“(Police) figured this was a problem, reacted, didn’t consider their options and went to the Taser,” said Sleigh.
“(I) reviewed the situation with the question of whether I believed, as an ‘independent reviewer,’ that the use of the Taser was appropriate at the time it was used,” wrote Black in an e-mail to the town manager and Bob Fisher, attorney for the town. “I came to the conclusion that it was not.”
The e-mail was written after Sondag and Fisher questioned Black’s methodology in reaching his conclusion.
Black reviewed reams of documents, including user manuals and suggested policies from the maker of the Taser device, sworn affidavits, arrest reports, supplemental statements from each officer involved, memoranda from supervising officers, e-mails, a sworn statement from a witness to the incident and “even a video of a portion of the incident circulating on YouTube.”
“I trust that none of us can imagine that it would have been acceptable for the officers to shoot the protesters with a gun,” wrote Black in his e-mail. “It is also hard to imagine the policemen pulling out billy clubs and using them against the protesters chained to the barrels, or the policemen hitting the protesters with their fists … If these options are almost unimaginable, how can the intentional infliction of what has been consistently been described by subjects … with words like ‘intense pain’ and ‘like getting hit with a sledge hammer,’ be acceptable?”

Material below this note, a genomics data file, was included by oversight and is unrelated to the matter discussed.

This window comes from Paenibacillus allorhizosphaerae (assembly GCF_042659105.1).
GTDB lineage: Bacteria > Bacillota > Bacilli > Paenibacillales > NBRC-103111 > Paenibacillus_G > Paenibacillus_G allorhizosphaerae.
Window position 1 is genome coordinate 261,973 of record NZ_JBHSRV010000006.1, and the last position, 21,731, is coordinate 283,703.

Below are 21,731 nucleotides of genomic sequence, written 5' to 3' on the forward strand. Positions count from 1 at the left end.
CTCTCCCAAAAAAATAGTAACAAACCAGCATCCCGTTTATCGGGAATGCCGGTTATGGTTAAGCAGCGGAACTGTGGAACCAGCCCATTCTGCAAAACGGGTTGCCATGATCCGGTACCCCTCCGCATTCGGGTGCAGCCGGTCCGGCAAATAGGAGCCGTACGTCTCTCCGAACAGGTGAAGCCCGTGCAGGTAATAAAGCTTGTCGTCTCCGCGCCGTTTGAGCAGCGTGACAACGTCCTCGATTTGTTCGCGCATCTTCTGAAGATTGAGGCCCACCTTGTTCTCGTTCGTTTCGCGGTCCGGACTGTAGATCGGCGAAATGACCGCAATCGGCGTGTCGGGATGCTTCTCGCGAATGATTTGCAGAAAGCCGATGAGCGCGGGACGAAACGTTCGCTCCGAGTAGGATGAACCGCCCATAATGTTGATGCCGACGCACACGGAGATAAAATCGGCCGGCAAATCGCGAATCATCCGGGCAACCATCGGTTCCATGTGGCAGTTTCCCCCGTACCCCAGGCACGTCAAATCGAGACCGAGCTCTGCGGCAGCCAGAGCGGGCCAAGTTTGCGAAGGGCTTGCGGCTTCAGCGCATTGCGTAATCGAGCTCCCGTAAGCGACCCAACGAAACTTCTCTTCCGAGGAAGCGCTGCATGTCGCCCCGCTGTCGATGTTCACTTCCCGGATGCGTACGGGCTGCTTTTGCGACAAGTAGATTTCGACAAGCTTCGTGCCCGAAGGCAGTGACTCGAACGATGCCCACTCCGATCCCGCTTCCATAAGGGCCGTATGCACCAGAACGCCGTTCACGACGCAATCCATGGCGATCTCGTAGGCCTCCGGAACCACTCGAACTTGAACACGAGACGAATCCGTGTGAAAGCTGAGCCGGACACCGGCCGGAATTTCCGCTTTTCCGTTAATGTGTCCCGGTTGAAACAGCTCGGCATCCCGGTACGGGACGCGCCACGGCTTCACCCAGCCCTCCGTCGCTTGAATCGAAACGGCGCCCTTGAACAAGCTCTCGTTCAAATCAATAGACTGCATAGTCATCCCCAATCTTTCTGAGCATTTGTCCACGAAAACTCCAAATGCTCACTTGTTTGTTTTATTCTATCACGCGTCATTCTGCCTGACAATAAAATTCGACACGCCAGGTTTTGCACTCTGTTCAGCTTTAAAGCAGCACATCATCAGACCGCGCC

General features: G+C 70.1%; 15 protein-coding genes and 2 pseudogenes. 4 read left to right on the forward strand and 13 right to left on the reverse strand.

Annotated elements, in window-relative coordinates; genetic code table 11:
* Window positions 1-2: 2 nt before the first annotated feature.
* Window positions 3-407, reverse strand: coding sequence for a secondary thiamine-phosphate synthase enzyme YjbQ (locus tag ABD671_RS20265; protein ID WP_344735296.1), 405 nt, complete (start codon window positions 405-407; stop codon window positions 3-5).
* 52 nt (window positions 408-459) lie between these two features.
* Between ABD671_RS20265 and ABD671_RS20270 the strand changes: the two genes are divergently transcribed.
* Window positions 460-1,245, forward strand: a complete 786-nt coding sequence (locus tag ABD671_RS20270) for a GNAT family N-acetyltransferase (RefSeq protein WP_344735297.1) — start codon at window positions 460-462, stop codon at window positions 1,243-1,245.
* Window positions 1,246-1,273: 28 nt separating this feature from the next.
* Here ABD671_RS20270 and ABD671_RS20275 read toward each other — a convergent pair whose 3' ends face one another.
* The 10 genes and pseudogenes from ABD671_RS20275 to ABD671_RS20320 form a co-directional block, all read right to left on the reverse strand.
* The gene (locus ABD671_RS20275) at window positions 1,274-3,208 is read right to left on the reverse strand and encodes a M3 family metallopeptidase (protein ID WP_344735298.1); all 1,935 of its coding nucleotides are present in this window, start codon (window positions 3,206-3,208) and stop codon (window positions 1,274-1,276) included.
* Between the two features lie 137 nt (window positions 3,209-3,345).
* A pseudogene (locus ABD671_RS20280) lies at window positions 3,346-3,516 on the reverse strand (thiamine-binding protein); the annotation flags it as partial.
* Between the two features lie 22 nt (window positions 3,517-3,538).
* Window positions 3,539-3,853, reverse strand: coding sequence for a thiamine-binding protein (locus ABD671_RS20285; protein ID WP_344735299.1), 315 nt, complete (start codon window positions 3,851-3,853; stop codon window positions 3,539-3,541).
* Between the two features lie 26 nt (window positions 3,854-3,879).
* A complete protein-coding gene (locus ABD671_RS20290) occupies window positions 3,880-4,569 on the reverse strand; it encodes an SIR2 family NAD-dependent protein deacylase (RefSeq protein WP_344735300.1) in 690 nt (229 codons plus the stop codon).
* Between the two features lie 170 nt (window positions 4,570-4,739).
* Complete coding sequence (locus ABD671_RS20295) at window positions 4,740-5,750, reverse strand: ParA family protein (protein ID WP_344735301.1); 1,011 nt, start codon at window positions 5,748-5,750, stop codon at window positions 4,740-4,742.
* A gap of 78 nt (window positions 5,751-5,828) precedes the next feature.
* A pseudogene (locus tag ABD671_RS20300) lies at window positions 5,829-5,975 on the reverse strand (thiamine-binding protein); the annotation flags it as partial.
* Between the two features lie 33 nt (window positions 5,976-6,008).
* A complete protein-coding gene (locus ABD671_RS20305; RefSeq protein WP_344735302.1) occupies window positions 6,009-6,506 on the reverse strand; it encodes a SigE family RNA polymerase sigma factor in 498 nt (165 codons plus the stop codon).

When should a Taser be used, asked Black in his e-mail. “Only when the officers are using the device to protect themselves or others. That was not the case here.”
“There is no evidence that they were either threatening to harm others or harm themselves,” wrote Black. “They were not described by anyone involved as being engaged in any activity that could conceivably be described as aggressive or particularly disruptive.”
Black rendered further comments that echoed sentiments that have been expressed by some Selectboard members and town residents during the town’s review of its use of force policy.
“The protest was little more than a nuisance and there seemed to be little reason to escalate matters to involve the use of pain compliance devices,” wrote Black. “The protesters were occupying a vacant commercial lot. There was no urgency to resolve the matter quickly, as the protesters were not obstructing traffic, impeding pedestrians or interfering with adjacent business.”
Black wrote that the town’s old use of force policy contributed to the inappropriate use. He also appeared to absolve former Police Chief John Martin - who was fired by the town last fall, in part because of the July 24 incident - of any wrongdoing in the event.
While use of the Tasers “may theoretically comply with the broad language of the use of force policy, it clearly shows a lack of appropriate restraint, as had been encouraged the day before by Chief Martin,” wrote Black. “The ‘laid back,’ ‘take no action’ approach suggested by Chief Martin … seems, in retrospect, to have been the most appropriate under the circumstances.”